Does smoking have harmful effects on the digestive system? Answers from Dr. Badran

Smoking has been shown to have harmful effects on all parts of the digestive system, contributing to common complaints such as heartburn and peptic ulcers. It also increases the risk of Crohn’s disease and possibly gallstones. Smoking also appears to affect the liver by changing the way it handles drugs and alcohol. Smoking can also make pancreatitis worse.

In addition, smoking is a risk factor for cancer of the mouth, lips and larynx, as well as cancer of the esophagus, stomach, pancreas, liver, colon and rectum.

In fact, there seems to be enough evidence to quit smoking on the basis of digestive upset alone.

Smoking and Heartburn

Heartburn occurs when acidic stomach juices splash up into the esophagus. Normally, a muscular valve at the lower end of the esophagus, the lower esophageal sphincter, keeps acidic solution in the stomach and out of the esophagus. Smoking decreases the strength of the esophageal valve, allowing gastric juice to flow back or back up into the esophagus.

Smoking also appears to promote the movement of bile salts from the intestine to the stomach, which makes gastric juice more harmful. Finally, smoking can directly damage the esophagus, making it less able to resist further damage from refluxing materials.

Smoking makes saliva life-threatening

Smoking tobacco reduces the amount of bicarbonate present in saliva. Bicarbonate is an acid neutralizing compound. Smoking cigarettes can turn saliva in the mouth into a potentially deadly cancer-promoting cocktail. Normally, saliva acts as a buffer that protects the lining of the mouth from harmful substances. Research shows that saliva can be poisoned by the chemicals found in cigarette smoke. They destroy its protective components, leaving a corrosive mixture that damages cells in the mouth and can lead to cancer. The mixture of saliva and smoke is actually more deadly to cells in the mouth than cigarette smoke alone.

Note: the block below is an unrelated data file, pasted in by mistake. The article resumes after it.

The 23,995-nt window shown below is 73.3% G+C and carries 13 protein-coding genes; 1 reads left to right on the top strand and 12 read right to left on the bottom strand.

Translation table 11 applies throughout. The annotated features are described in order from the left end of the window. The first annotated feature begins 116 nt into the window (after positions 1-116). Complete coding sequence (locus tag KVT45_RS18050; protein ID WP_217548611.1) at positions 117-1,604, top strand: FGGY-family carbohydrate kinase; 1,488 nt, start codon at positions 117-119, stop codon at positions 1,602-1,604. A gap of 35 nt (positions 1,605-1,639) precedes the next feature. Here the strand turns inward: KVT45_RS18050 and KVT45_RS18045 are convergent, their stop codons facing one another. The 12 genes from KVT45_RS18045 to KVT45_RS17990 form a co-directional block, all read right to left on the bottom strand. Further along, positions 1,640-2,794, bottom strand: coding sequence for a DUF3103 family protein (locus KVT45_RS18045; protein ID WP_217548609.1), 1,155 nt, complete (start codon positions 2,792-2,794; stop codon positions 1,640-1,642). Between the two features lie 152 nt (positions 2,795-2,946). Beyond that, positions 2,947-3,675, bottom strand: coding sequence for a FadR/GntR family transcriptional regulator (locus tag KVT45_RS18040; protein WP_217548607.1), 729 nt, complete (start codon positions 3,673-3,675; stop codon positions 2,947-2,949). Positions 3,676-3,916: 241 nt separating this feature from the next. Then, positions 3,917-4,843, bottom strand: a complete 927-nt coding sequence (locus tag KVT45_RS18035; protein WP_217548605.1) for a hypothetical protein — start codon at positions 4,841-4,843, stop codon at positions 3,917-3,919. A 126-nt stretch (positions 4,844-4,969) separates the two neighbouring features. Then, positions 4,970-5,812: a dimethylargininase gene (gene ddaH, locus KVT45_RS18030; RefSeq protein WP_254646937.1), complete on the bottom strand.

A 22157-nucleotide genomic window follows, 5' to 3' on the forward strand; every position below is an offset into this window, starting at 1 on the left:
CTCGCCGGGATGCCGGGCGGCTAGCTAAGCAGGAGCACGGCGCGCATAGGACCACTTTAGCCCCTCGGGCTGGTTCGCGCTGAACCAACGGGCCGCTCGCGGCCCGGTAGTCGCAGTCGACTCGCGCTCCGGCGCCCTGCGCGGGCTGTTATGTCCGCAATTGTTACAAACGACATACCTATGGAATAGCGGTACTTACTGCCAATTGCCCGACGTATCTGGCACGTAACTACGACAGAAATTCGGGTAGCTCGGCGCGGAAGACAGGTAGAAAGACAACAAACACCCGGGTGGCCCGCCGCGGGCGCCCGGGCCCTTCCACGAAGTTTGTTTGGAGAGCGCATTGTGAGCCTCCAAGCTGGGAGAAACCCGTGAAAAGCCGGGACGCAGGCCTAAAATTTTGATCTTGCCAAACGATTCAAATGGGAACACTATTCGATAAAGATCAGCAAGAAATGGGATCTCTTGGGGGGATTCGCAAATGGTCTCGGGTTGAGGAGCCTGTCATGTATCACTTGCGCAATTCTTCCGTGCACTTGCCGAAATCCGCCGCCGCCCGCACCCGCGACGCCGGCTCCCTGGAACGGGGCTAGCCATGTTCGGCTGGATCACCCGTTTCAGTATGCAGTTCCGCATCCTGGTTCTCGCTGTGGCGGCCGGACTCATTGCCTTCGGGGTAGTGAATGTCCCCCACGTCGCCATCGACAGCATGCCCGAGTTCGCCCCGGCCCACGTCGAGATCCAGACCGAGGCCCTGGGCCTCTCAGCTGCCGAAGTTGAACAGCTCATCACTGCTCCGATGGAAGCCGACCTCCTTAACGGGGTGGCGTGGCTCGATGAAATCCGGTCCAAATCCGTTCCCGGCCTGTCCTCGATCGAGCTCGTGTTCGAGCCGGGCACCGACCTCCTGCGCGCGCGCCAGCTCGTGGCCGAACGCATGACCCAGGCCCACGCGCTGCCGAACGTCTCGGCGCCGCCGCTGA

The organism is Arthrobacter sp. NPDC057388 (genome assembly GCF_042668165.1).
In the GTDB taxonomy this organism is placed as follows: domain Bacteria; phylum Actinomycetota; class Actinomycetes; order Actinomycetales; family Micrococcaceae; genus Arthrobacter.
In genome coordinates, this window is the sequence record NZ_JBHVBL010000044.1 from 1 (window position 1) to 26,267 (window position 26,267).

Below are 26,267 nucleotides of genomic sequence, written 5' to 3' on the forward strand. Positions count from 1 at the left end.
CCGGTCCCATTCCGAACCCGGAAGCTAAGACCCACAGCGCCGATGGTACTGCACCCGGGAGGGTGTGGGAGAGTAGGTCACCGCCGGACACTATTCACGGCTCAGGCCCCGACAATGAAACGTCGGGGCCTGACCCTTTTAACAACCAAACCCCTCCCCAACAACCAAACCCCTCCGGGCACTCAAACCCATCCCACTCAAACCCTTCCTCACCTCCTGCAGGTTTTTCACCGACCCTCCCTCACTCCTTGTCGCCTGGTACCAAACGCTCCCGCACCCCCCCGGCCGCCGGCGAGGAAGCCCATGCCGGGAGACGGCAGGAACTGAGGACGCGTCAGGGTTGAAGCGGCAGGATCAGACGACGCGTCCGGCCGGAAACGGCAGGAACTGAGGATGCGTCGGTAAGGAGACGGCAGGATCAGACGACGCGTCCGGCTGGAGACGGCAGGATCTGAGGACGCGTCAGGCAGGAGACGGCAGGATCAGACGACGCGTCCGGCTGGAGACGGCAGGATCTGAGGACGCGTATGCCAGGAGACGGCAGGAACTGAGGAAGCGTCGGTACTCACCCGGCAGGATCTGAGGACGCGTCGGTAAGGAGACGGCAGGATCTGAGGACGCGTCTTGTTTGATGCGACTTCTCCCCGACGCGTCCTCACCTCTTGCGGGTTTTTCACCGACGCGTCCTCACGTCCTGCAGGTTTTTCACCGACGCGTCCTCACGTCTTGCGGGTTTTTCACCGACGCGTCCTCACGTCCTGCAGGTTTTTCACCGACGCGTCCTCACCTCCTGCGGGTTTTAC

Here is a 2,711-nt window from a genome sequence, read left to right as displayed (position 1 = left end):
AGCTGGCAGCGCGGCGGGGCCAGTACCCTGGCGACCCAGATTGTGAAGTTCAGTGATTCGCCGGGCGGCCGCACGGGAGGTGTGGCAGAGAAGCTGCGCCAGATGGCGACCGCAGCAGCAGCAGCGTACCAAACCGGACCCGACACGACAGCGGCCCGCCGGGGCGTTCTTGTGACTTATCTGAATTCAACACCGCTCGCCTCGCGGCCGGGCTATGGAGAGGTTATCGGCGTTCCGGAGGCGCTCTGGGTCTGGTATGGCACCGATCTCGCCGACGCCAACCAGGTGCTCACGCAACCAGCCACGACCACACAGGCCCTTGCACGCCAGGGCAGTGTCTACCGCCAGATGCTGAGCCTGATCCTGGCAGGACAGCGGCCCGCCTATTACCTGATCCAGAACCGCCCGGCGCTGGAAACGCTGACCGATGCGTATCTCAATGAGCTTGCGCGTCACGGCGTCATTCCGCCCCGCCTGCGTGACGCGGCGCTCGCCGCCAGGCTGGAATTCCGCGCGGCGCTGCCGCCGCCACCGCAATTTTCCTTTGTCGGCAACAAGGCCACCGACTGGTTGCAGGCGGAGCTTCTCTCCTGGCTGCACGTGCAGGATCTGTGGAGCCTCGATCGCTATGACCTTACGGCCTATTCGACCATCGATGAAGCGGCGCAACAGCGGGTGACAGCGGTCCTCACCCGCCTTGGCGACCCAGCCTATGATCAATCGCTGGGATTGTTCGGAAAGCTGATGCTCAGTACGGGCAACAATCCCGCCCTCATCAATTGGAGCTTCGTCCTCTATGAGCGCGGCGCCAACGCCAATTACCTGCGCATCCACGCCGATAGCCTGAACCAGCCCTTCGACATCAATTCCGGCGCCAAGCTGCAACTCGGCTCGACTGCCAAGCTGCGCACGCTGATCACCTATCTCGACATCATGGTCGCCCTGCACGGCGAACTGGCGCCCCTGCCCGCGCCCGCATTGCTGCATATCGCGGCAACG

Once exposed to cigarette smoke, normally healthy saliva not only loses its beneficial qualities, it becomes treacherous and actually helps destroy cells in the mouth and oral cavity. Cigarette smoke is not only harmful in itself, it can turn the body against itself. Saliva contains natural antioxidants, molecules that neutralize harmful free radicals – groups of unstable atoms capable of damaging DNA and triggering cancer. Cigarette smoke not only destroyed antioxidants, but created a potentially deadly cocktail of free radicals.

About 90% of people with oral cancer are smokers, and smokers are six times more likely than non-smokers to develop oral cancer. Additionally, users of smokeless tobacco, commonly known as chewing tobacco, are 50 times more likely to develop oral cancer.

Smoking and excess alcohol combined can significantly increase your risk of oral cancer. Some studies suggest that heavy drinkers who are also smokers are up to 100 times more likely to be diagnosed with oral cancer than those who don’t drink or smoke.

Smoking and peptic ulcers

Smoking appears to be a risk factor for the development, maintenance and recurrence of peptic ulcer disease. Smoking has an inconsistent effect on gastric acid secretion, but it has other effects on upper gastrointestinal function that may contribute to peptic ulcer pathogenesis. These include interference with the action of histamine-2 antagonists, acceleration of gastric emptying of fluids, promotion of duodenogastric reflux, inhibition of pancreatic bicarbonate secretion, reduction of flow mucosal blood and inhibition of mucosal prostaglandin production.

Smoking also increases the risk of Helicobacter pylori infection. These are bacteria commonly present in ulcers.

Since these effects are directly related to the act of smoking and smoking cessation is associated with rapid recovery of the respective functions, smokers will immediately benefit from stopping or reducing cigarette consumption.

Smoking and liver disease